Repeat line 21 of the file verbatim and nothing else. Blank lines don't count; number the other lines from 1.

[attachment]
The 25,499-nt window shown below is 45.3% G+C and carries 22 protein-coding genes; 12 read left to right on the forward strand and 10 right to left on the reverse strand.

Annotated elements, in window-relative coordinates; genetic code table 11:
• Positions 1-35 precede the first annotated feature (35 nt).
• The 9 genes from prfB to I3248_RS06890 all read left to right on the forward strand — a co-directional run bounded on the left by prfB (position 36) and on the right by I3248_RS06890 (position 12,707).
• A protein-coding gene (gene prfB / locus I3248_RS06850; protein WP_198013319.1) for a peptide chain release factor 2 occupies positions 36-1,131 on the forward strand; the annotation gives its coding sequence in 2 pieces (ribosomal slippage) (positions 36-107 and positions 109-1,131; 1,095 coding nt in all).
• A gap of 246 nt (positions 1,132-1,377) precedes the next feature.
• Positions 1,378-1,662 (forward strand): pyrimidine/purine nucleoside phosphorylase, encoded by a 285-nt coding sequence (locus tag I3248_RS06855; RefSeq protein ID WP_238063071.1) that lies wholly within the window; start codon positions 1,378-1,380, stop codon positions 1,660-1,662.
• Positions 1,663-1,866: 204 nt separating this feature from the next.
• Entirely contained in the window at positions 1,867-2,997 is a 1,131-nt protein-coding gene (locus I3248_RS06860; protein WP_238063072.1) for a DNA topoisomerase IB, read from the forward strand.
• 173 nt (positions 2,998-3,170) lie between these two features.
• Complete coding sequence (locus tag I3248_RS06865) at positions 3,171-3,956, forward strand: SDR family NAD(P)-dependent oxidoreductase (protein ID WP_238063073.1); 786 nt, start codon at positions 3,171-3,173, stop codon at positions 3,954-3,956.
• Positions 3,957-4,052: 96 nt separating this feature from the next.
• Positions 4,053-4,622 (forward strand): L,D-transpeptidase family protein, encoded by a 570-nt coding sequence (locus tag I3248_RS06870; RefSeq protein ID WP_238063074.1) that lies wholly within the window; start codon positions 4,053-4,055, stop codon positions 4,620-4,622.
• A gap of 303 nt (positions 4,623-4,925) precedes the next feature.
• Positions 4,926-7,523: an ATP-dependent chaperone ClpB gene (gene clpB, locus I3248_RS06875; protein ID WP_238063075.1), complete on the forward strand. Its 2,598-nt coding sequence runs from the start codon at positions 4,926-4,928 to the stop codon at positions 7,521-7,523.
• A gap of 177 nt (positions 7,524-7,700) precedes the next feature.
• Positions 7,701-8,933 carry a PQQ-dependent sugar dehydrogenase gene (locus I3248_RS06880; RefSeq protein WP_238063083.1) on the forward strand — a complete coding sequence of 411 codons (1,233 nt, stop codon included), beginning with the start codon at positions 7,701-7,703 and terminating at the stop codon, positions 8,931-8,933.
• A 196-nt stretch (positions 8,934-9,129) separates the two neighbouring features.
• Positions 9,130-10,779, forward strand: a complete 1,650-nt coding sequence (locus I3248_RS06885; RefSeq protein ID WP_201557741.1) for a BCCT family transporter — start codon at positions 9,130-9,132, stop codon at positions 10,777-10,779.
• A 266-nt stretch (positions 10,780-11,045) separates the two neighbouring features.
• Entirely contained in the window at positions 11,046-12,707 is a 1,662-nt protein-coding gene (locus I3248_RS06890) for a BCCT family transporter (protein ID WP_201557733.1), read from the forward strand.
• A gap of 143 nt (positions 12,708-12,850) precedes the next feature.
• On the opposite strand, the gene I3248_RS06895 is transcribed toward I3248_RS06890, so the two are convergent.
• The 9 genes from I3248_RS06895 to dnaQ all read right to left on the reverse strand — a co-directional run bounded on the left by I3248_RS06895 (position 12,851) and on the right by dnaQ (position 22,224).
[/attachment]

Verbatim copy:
• Entirely contained in the window at positions 11,046-12,707 is a 1,662-nt protein-coding gene (locus I3248_RS06890) for a BCCT family transporter (protein ID WP_201557733.1), read from the forward strand.